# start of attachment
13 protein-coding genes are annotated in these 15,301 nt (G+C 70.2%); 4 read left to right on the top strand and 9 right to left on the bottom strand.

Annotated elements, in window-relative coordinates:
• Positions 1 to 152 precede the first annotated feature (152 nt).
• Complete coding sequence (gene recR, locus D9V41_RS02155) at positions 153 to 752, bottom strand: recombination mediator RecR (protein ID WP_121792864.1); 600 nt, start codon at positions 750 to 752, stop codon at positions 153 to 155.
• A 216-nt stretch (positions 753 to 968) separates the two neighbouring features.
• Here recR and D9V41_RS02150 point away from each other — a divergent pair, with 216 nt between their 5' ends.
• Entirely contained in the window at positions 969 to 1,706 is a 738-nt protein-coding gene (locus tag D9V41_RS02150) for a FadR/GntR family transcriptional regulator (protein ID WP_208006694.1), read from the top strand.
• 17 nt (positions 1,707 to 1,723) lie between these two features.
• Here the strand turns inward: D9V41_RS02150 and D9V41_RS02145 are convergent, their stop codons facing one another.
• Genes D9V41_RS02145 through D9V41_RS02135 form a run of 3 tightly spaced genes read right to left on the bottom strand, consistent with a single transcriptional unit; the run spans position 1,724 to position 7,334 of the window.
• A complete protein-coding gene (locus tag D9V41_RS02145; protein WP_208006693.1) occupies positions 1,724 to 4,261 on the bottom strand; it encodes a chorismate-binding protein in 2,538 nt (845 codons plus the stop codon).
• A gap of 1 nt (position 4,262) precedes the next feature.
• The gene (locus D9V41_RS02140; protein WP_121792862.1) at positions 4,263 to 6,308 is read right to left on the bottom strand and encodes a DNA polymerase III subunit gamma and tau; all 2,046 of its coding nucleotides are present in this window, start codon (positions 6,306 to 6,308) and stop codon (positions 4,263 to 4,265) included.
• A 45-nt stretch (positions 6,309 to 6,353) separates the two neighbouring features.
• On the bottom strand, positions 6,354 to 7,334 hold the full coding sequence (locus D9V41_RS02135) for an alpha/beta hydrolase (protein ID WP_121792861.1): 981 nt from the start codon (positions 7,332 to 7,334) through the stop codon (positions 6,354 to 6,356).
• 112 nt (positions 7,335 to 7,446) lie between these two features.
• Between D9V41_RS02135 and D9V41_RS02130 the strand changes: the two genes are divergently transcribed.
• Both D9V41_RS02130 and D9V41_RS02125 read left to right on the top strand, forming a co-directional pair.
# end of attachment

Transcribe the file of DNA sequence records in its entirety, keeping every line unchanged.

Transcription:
13 protein-coding genes are annotated in these 15,301 nt (G+C 70.2%); 4 read left to right on the top strand and 9 right to left on the bottom strand.

Annotated elements, in window-relative coordinates:
• Positions 1 to 152 precede the first annotated feature (152 nt).
• Complete coding sequence (gene recR, locus D9V41_RS02155) at positions 153 to 752, bottom strand: recombination mediator RecR (protein ID WP_121792864.1); 600 nt, start codon at positions 750 to 752, stop codon at positions 153 to 155.
• A 216-nt stretch (positions 753 to 968) separates the two neighbouring features.
• Here recR and D9V41_RS02150 point away from each other — a divergent pair, with 216 nt between their 5' ends.
• Entirely contained in the window at positions 969 to 1,706 is a 738-nt protein-coding gene (locus tag D9V41_RS02150) for a FadR/GntR family transcriptional regulator (protein ID WP_208006694.1), read from the top strand.
• 17 nt (positions 1,707 to 1,723) lie between these two features.
• Here the strand turns inward: D9V41_RS02150 and D9V41_RS02145 are convergent, their stop codons facing one another.
• Genes D9V41_RS02145 through D9V41_RS02135 form a run of 3 tightly spaced genes read right to left on the bottom strand, consistent with a single transcriptional unit; the run spans position 1,724 to position 7,334 of the window.
• A complete protein-coding gene (locus tag D9V41_RS02145; protein WP_208006693.1) occupies positions 1,724 to 4,261 on the bottom strand; it encodes a chorismate-binding protein in 2,538 nt (845 codons plus the stop codon).
• A gap of 1 nt (position 4,262) precedes the next feature.
• The gene (locus D9V41_RS02140; protein WP_121792862.1) at positions 4,263 to 6,308 is read right to left on the bottom strand and encodes a DNA polymerase III subunit gamma and tau; all 2,046 of its coding nucleotides are present in this window, start codon (positions 6,306 to 6,308) and stop codon (positions 4,263 to 4,265) included.
• A 45-nt stretch (positions 6,309 to 6,353) separates the two neighbouring features.
• On the bottom strand, positions 6,354 to 7,334 hold the full coding sequence (locus D9V41_RS02135) for an alpha/beta hydrolase (protein ID WP_121792861.1): 981 nt from the start codon (positions 7,332 to 7,334) through the stop codon (positions 6,354 to 6,356).
• 112 nt (positions 7,335 to 7,446) lie between these two features.
• Between D9V41_RS02135 and D9V41_RS02130 the strand changes: the two genes are divergently transcribed.
• Both D9V41_RS02130 and D9V41_RS02125 read left to right on the top strand, forming a co-directional pair.